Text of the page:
IN A seismic move, ten clubs ceded from the Namibia Premier League barely hours after concluding a virtual meeting with government's committee of eminent persons (CEP) on Monday evening.
The clubs are, however, not yet members of the Namibia Football Association's Top Tier League which they have been "provisionally accepted" for.
They still have "constitutional requirements" to fulfil and be vetted by the NFA executive on 24 October, with full admission to be granted on 5 December, says acting secretary general Franco Cosmos.
This includes submitting "minutes of its last congress, annual general meeting or constitutional meeting" as part of affiliation requirements.
Additionally, they must present their constitution, a declaration that they would adhere to NFA, Cosafa, CAF and Fifa decisions and regulations, and would settle disputes within the prescribed structures only. They must also pay an unspecified membership fee.
Not all applicants have met all requirements, Cosmos said.
The clubs are Black Africa, Tigers, Young African, Civics, Orlando Pirates, Citizens, Julinho Sporting, Mighty Gunners, Young Brazilians and Blue Waters.
" . . . the secretariat shall soon convene a working session to acquaint you with the association league model and governance as well as all requisite considerations, for the purpose to constitute a top-tier league properly," Cosmos wrote to the clubs earlier on Monday.
They will notify the NPL, which ignored The Namibian Sport's query on the subject yesterday, of their decision "out of courtesy", the clubs said.
"We were invited by the NFA, we have responded and we got our letters that our application has been successful," said Tigers SC executive Lukas Nanyemba on behalf of the clubs.
"We are here to celebrate that whatever was there is water under the bridge; we are moving forward and we are looking forward to starting football as soon as possible.
"We have reconciled with the current situation and the only way we will feel at home is with the NFA. So, we will respect every decision of the association," Nanyemba continued.
The clubs believe a top flight in unison with the national FA will see the end of power struggles that resulted in lengthy domestic action stoppages over the last decade.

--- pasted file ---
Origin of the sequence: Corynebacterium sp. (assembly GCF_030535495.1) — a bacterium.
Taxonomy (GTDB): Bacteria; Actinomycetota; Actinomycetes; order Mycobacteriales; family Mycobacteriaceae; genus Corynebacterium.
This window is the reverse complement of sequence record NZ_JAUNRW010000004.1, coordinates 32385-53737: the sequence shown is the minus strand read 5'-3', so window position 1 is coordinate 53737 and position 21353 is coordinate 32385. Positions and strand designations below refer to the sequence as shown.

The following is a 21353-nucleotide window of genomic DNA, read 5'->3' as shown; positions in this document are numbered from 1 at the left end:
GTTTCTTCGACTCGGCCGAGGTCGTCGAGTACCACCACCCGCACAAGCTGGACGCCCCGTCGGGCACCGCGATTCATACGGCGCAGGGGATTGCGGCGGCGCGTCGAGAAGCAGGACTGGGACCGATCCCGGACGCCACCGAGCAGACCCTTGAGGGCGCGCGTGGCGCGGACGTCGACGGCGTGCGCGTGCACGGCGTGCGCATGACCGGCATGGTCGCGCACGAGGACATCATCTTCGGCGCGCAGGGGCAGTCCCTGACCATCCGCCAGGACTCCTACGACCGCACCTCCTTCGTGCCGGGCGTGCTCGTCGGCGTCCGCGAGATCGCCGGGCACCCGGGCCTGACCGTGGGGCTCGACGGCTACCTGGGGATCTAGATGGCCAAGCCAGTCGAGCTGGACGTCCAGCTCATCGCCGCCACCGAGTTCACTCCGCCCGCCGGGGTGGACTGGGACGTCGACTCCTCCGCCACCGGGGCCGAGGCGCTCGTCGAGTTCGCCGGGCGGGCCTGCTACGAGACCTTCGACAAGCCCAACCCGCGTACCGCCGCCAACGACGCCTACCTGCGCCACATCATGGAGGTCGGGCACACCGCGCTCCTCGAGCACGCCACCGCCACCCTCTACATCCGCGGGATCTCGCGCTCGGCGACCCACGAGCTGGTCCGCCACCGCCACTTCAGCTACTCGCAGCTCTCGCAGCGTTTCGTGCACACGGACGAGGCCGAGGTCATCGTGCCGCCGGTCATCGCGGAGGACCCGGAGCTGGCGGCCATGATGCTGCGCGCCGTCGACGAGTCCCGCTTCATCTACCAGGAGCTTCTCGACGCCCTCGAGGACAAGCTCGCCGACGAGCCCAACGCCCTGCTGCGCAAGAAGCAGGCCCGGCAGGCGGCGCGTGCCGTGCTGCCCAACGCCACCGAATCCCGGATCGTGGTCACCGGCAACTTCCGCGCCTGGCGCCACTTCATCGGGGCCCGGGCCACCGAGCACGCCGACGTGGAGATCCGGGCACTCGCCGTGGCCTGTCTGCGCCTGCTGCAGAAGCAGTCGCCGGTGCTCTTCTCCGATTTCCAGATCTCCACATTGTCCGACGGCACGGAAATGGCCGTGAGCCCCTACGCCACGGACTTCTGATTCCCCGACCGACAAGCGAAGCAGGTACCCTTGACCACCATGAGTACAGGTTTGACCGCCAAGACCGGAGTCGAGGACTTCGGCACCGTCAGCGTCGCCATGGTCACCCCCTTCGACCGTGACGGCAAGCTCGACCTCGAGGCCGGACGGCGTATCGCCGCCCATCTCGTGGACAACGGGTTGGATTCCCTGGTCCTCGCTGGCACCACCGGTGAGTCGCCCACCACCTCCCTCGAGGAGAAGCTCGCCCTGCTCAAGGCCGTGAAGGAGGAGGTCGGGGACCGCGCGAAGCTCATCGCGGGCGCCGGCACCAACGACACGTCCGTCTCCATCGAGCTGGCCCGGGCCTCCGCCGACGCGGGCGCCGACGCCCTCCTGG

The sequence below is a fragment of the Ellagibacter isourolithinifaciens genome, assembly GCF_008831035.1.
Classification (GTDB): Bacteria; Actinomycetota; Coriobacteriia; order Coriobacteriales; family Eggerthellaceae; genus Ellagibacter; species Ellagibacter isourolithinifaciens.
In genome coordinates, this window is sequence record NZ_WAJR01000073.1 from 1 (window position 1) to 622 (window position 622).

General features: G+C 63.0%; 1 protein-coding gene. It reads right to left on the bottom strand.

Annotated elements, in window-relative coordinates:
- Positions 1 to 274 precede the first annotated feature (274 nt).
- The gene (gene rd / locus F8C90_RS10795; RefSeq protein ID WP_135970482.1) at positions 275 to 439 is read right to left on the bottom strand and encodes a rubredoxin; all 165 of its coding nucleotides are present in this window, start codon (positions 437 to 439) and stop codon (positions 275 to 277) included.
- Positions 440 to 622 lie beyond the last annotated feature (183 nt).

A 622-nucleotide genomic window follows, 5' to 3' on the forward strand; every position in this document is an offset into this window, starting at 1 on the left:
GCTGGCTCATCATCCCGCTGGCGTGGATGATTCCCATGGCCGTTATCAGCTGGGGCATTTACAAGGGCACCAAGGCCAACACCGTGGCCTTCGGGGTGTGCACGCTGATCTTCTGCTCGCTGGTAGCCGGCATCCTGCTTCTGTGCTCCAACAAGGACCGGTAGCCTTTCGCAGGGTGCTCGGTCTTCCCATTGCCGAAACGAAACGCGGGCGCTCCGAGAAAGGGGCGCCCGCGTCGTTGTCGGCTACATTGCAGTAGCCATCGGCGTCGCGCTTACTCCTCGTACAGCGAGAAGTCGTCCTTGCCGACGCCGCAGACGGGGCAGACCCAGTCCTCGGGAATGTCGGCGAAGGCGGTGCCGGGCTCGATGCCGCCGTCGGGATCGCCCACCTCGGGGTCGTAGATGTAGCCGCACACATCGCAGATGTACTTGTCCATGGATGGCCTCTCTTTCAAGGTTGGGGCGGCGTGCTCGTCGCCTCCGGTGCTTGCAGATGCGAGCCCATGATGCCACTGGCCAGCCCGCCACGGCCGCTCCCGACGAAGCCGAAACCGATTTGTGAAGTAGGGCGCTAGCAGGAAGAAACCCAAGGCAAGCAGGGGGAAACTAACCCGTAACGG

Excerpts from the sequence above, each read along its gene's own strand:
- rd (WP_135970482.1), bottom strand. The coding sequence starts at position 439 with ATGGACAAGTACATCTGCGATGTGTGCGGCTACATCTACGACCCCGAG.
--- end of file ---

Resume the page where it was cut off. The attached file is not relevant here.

"Who's causing the problem? NPL. We were the members of the NPL. Some of us were part of these problems; today we said enough is enough," said Nanyemba.
"We cannot continue to deprive the Namibian nation and the generations that want to play football, and even the stakeholders, the vendors, the coaches.
"So, we want to move on and play football. So, whatever the NFA tells us to do, we will do. We will abide by those directives," he reiterated.
Monday's development further renders the CEP's existence and mission rudderless, and it is unclear what minister of sport, youth and national service Agnes Tjongarero will do next.
Fifa rejected the CEP and backed the NFA for having axed the NPL through due process.
Having initially defied Fifa, Tjongarero said she would let the NFA operate without undue third-party influence. The change of tact came after Fifa reiterated it would ban Namibia, while the country's football patron and head of state Hage Geingob also said to have heavily reprimanded her.
The NPL, which is left with six teams, is reportedly still clinging to hopes that the Namibia Sports Commission will approve their application to be recognised as a second national football governing body independent of the NFA.
The new organisation, which intends to run a professional league, was initiated by expelled NPL executive members and controversially registered on 29 July as a Section 21 company with the Business and Intellectual Property Authority (Bipa).
"They must respect our decisions as individual clubs. [NPL chairperson Patrick] Kauta never had any mandate from the clubs who are the custodian of NPL to do what he has been doing. He is also expelled, so we cannot be led by them any more," said Young African chairman Maleagi Ngarizemo.
"We warned the exco of NPL since last year about respecting the [NFA] directives and not go to court," he said.
"Since NPL got expelled, Kauta has not called a meeting to decide the future of NPL. Instead, he went with seven clubs to Bipa and registered, so the trust is broken. We will not go back to NPL at all; we have moved on."